Recently, I was sent a question that I thought should be shared with my listeners, as it could be pertinent advice for a lot of folks out there.
My husband and I still trying to start a family. We're not there yet, so maybe this question is premature, but I'm starting to seriously look at work pay vs. daycare. My original plan was to be a stay-at-home artist and mom. Neither are working out right now (to the level of being a self-sustaining artist), and I picked up a job while I get my art off the ground.
My question is: How do you balance infants and a home job?
I know you do it, but I don't remember the specifics if you mentioned them. I remember, though, you doing it for awhile and now Kenzie seems to be in daycare, but Inara is now home with you. I didn't know if it was possible to get enough content out while being a full time parent too. It probably helps that you are already established as a musician with a following. 🙂
This all came about while looking at the price of daycare and seeing that it isn't much under my paycheck. So it seems possible to do better if I could bring in an income from home.
Well, I've found that when it comes to having two kids, the balance is a lot more difficult than with just one!
Striking the balance and finding success greatly depends on your flexibility, and your dedication to working on your art.
We discovered when we first had Kenzie how expensive daycare is. Moving into a decent daycare costs a lot, and there are a lot of benefits to being a stay-at-home mother or father.
An important part of the modern-day business is spending time online promoting your business. A good compromise could lie in finding times when your husband is home taking care of the baby during the evening (or over weekends) to work on your business. My wife will often take care of the kids when I'm touring on the weekends, and I take care of them during the week. When I have one of the girls at home, I wait until they're doing their own thing, like napping or playing, and get in periods of work while they're not actively seeking my attention.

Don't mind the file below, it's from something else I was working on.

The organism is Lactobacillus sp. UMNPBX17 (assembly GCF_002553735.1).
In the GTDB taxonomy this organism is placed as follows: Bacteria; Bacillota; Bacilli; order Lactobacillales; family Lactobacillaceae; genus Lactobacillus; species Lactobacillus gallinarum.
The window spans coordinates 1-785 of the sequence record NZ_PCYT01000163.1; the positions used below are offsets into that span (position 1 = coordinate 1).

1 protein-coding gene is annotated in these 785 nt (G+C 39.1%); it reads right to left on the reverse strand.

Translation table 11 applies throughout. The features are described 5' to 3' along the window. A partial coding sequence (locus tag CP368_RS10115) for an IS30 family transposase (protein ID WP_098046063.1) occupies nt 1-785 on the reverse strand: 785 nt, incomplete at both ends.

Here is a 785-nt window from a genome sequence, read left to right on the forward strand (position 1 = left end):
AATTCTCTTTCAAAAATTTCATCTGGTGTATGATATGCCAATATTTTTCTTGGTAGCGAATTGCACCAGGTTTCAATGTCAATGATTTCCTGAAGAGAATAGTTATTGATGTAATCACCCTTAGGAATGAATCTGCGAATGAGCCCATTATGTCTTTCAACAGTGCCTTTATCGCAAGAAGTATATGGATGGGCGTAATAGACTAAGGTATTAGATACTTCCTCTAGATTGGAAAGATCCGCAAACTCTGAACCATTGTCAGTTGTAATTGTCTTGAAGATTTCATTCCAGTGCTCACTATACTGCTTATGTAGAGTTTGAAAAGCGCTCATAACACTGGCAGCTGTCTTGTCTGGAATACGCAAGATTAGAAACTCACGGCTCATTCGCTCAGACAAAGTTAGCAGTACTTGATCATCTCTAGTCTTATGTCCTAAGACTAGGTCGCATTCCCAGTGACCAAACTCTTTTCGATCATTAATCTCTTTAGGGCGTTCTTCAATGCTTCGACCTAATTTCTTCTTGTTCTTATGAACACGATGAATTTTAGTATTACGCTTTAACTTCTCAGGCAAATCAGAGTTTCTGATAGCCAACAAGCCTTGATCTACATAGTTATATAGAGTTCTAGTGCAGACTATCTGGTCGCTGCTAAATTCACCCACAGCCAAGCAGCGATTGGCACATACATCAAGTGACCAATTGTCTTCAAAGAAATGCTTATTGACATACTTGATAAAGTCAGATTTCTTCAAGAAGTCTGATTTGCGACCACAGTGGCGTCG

Doing part-time daycare, or finding community or church programs like ‘Mother's Day Out' a few days a week can be great options to help give you your own time, but will also help keep costs down a bit. Or potentially a part-time baby sitter while you work in the afternoons could give you that little bit of work-freedom that you need.
But even if you can't afford daycare at all, spending time with your kids is valuable, and combining that with work just takes some creativity and flexibility.
To check out Erin's business, visit www.FeltedFamiliars.com
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